North Wales – An Illusion of Seclusion

caitlin-wales-2016Celebrating the wedding of strangers in a barn, or cowshed as they call it, in Northern windswept Wales qualifies as a surreal experience. The intensely green hills are bejeweled with deep purple heather and bright mustard yellow gorse. Farmland dappled with sheep and cows extends from the hills right up against the cliffs, where they are forced to stop so they don’t fall into the sometimes indigo, sometimes gray, sea. The sun forces its way through the piling gray clouds, throwing spectacular shadows, and highlighting or darkening regions on a whim, or as if it can’t muster the strength to enlighten everything at once. This subtle, quiet landscape gives the illusion of seclusion, as if there is nothing else. It has produced people who are filled with kindness, stoicism and a marvelous sense of humor and distinctive full-throated laughs.

caitlin-wales-2016-2-of-8North Wales is like an island within an island, it is quite different than even other parts of Wales, let alone the rest of the U.K. Their primary language is Welsh. This is profound considering the English did their best to eradicate this original British language, along with their counterparts, the Irish and Scottish languages. Cornish has all but vanished. Many Southern Welsh do not speak Welsh at all, though it has been experiencing a revival. But in North Wales they speak Welsh as they always have because it is their language. I was moved by this because I have been in too many countries where language suppression was used to oppress entire populations. Stripping someone of their language and their religion disconnects them from their roots and makes them easier to control. And because of this some languages are irreparably lost, one of the greatest human tragedies. So much experience, perspective and wisdom is lost when a language dies.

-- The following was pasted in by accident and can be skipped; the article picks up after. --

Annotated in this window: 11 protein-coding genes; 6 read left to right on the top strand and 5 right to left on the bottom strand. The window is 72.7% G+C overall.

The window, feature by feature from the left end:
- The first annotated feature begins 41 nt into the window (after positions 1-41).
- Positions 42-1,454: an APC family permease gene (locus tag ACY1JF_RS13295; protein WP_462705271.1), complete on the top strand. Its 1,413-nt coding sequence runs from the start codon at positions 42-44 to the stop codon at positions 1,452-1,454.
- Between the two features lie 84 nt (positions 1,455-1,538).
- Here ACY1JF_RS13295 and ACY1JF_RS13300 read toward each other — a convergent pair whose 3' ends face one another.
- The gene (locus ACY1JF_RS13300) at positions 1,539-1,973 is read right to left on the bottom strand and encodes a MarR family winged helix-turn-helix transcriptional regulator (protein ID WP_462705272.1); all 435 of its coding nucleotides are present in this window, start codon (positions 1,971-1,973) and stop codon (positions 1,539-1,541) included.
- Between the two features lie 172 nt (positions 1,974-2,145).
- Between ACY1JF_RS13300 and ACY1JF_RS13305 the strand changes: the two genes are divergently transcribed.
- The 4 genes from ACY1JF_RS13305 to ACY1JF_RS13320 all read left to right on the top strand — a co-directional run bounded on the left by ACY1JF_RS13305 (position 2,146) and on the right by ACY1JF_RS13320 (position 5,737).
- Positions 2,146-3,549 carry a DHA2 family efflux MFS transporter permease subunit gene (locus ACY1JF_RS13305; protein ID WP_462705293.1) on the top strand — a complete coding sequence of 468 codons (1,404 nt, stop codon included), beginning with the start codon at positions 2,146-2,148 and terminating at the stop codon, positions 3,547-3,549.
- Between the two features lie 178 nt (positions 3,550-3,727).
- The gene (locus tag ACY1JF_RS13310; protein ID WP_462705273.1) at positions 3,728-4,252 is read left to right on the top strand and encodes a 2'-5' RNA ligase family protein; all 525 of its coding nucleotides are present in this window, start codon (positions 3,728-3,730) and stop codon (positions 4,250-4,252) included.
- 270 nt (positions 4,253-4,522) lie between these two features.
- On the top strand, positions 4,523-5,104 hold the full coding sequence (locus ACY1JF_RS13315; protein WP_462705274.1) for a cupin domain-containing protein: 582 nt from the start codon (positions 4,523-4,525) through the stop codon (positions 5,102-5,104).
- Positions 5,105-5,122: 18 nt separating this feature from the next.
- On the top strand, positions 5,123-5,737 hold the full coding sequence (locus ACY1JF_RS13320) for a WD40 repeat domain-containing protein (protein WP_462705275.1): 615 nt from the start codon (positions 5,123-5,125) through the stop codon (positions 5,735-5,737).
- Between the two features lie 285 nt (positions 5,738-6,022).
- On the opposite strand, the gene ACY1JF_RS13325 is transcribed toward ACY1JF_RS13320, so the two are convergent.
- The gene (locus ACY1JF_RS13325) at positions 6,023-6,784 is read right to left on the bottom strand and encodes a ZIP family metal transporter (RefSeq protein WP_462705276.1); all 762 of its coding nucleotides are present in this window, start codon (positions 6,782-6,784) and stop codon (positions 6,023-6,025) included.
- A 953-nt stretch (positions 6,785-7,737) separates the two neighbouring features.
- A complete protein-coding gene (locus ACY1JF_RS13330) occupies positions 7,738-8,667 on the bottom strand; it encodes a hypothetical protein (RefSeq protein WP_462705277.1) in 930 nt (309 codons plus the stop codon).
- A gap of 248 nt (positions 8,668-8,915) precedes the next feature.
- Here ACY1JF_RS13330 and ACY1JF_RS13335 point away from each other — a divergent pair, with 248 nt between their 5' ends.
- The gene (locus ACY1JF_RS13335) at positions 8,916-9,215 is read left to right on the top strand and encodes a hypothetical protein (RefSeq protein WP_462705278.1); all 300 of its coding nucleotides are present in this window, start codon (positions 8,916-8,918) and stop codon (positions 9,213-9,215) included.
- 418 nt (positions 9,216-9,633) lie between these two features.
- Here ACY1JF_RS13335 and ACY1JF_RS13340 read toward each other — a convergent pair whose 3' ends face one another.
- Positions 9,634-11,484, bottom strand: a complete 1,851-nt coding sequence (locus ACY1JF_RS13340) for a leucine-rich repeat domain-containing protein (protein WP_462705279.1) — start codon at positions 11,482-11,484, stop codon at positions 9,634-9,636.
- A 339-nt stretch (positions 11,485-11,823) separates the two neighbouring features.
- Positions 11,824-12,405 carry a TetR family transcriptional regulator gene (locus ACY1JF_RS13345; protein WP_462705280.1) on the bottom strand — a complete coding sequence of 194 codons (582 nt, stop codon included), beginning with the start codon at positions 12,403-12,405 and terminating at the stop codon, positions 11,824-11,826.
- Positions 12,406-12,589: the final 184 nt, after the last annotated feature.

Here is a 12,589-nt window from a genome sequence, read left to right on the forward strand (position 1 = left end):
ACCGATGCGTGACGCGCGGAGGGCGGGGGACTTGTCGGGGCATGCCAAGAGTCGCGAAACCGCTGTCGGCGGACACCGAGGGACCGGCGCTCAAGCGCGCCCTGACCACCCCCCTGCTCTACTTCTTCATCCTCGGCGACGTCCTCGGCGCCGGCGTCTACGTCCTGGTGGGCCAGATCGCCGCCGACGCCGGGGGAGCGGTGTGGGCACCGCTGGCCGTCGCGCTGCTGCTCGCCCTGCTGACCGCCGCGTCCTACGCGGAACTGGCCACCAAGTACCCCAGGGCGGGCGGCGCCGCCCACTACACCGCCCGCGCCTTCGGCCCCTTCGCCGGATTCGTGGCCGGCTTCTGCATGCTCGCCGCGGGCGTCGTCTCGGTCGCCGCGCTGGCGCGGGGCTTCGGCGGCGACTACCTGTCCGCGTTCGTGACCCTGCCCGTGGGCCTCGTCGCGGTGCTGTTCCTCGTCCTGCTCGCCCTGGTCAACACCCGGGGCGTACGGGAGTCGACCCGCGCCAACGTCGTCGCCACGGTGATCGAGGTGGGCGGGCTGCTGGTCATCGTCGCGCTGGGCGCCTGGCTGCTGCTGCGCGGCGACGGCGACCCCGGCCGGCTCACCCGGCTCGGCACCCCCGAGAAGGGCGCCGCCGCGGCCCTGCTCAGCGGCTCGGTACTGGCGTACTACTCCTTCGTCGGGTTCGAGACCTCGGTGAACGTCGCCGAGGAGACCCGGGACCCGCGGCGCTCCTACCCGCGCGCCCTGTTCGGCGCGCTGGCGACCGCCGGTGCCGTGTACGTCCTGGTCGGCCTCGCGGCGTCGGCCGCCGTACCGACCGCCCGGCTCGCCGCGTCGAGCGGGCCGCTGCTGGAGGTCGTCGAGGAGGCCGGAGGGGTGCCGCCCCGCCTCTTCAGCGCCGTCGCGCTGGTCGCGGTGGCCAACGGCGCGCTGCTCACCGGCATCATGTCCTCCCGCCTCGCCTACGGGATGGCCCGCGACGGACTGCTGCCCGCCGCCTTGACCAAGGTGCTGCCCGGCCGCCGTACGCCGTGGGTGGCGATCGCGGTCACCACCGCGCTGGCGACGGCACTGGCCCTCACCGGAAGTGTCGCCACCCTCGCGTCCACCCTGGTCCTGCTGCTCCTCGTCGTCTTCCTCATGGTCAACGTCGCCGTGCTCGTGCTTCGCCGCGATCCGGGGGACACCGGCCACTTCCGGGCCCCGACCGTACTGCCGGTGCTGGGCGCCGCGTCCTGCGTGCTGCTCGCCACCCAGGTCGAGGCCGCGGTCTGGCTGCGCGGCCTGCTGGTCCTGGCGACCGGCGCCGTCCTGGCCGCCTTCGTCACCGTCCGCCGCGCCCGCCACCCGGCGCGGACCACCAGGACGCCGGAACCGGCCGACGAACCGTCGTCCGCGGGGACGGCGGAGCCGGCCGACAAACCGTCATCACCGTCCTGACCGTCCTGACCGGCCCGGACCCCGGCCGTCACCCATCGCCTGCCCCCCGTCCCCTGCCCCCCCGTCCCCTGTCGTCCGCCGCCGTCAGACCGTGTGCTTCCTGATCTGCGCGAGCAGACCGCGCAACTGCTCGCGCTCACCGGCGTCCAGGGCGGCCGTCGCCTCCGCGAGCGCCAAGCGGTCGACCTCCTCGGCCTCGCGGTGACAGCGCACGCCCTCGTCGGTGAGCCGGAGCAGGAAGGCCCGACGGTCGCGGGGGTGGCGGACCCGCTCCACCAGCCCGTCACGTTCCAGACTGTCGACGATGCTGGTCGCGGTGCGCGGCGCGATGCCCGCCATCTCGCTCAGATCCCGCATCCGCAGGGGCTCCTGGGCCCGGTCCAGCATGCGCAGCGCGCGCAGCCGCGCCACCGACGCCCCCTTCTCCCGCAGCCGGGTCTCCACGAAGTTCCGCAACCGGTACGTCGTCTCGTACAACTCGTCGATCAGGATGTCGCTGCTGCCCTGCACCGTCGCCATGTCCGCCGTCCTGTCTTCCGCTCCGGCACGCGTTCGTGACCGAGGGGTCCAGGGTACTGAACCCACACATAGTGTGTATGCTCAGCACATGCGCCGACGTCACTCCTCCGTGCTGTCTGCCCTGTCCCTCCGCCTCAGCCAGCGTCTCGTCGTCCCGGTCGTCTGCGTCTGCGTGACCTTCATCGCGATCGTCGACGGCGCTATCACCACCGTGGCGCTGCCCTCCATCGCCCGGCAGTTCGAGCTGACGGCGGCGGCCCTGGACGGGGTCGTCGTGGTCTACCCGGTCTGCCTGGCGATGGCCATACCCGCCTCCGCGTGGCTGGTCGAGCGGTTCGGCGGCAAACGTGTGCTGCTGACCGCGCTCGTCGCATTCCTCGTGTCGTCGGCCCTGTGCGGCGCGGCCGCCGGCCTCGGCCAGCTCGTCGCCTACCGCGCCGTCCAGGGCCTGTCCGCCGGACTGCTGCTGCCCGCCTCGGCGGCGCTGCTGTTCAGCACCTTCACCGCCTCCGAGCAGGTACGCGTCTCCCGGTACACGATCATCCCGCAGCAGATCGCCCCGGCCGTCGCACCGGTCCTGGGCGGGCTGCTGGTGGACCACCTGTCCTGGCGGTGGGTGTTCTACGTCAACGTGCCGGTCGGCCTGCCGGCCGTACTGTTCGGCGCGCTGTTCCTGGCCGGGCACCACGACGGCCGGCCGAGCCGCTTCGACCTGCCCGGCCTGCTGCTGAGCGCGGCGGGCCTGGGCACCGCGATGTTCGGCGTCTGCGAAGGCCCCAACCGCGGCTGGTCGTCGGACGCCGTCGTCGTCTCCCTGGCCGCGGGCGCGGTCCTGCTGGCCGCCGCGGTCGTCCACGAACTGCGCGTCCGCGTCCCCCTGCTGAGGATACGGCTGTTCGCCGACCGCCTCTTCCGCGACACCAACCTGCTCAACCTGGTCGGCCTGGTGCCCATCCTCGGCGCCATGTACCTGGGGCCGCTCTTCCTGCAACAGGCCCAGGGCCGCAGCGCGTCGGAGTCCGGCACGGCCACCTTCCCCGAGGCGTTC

Stone building with pink roses near where we stayed

However, our visit to North Wales was about happiness and love, not oppression. My friend Kathy invited me to visit her Welsh family with her. Her mother was Welsh and had immigrated to the States after the War. Now Kathy was back to honor her cousins and to visit her mother’s grave and homeland. We were picked up from the train station by the grandparents of the bride, whom Kathy had never met before. We were taken to their house to wait until we could be moved to the farm run by the parents of the bride where we were spending our first night. The hospitality of the Welsh is overwhelming. We ate so much food for “lunch” that two and a half hours later I could only eat five bites of the gargantuan slice of lasagna we were served for dinner. Thankfully Kathy’s cousins understood that it was Welsh people who had picked us up from the train station, so therefore they were not offended when she and I both just could not eat again.